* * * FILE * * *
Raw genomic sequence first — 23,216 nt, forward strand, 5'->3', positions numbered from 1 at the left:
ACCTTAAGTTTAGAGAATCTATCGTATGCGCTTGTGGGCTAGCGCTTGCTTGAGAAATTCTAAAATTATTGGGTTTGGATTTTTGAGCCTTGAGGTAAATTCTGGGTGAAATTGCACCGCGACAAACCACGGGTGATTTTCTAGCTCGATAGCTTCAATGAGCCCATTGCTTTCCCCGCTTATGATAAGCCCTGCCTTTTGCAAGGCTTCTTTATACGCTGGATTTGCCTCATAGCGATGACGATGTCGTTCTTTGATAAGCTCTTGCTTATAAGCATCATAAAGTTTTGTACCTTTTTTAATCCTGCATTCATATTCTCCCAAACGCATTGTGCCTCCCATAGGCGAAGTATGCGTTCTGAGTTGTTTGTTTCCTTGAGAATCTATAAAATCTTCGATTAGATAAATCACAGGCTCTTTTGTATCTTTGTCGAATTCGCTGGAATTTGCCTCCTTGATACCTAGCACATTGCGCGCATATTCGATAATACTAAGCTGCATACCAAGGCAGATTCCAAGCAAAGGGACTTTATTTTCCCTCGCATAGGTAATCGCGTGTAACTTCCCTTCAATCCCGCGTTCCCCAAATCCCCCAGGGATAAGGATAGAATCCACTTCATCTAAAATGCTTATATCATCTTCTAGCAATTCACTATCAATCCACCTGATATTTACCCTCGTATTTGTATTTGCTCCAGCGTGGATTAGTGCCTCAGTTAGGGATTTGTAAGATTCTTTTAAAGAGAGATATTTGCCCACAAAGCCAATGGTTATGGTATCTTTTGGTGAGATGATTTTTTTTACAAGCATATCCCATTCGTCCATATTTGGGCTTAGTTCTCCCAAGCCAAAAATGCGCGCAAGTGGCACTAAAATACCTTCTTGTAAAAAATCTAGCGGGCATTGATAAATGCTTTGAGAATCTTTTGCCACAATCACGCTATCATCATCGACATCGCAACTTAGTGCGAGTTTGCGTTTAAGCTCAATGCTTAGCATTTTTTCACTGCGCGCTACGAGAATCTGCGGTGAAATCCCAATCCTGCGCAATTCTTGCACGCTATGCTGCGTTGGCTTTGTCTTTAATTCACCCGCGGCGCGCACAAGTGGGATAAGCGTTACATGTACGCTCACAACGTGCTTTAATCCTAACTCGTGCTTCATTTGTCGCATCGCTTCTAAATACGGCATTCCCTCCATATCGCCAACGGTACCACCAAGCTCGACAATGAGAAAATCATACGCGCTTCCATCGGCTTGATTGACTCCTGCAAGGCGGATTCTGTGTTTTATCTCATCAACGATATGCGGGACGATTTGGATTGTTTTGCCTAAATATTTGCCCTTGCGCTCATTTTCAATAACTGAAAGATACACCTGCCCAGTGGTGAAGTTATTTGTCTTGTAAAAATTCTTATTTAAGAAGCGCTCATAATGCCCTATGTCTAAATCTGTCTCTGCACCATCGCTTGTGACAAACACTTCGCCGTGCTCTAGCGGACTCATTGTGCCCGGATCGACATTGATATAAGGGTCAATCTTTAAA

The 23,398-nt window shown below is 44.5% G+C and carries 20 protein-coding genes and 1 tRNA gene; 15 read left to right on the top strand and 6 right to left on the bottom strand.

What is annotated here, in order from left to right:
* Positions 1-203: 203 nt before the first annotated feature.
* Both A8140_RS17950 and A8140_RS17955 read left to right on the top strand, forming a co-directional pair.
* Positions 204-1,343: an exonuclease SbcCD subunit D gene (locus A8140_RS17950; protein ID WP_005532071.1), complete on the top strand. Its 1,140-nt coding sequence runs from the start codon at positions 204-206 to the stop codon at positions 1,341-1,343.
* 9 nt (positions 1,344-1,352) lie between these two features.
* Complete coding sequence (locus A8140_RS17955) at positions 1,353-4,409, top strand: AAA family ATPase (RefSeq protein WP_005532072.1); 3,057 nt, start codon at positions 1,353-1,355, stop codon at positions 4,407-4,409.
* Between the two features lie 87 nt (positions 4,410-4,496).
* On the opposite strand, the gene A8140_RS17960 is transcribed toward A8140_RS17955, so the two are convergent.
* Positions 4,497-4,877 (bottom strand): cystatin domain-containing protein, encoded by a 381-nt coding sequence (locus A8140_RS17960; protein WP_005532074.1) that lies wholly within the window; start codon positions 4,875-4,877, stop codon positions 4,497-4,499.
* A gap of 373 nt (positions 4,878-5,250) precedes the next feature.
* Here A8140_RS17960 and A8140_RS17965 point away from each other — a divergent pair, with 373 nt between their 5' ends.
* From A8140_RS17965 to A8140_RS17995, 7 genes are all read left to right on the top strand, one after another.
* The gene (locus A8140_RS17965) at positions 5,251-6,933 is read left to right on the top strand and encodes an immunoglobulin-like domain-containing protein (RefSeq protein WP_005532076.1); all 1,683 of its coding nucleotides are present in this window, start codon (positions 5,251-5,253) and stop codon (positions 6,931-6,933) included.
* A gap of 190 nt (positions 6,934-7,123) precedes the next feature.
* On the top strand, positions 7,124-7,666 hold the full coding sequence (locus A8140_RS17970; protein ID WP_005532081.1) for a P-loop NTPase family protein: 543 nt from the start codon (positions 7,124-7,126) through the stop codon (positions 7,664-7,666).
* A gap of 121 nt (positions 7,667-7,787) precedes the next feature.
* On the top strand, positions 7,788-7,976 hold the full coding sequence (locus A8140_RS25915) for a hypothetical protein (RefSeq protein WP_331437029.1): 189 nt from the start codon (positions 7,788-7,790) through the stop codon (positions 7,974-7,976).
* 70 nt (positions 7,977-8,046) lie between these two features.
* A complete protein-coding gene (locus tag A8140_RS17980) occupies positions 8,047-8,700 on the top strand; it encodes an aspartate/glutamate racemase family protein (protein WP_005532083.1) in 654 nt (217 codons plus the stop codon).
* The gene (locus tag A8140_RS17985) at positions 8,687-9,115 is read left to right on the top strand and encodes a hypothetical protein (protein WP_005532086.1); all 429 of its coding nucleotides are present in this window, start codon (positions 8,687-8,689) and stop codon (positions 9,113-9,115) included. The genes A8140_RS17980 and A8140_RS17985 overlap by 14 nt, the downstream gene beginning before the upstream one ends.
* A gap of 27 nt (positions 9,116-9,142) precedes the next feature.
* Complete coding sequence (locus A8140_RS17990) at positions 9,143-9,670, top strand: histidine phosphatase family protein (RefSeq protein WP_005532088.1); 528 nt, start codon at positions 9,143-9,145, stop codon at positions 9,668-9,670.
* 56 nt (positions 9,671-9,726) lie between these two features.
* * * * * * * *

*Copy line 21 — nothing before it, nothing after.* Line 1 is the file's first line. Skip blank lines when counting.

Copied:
* 70 nt (positions 7,977-8,046) lie between these two features.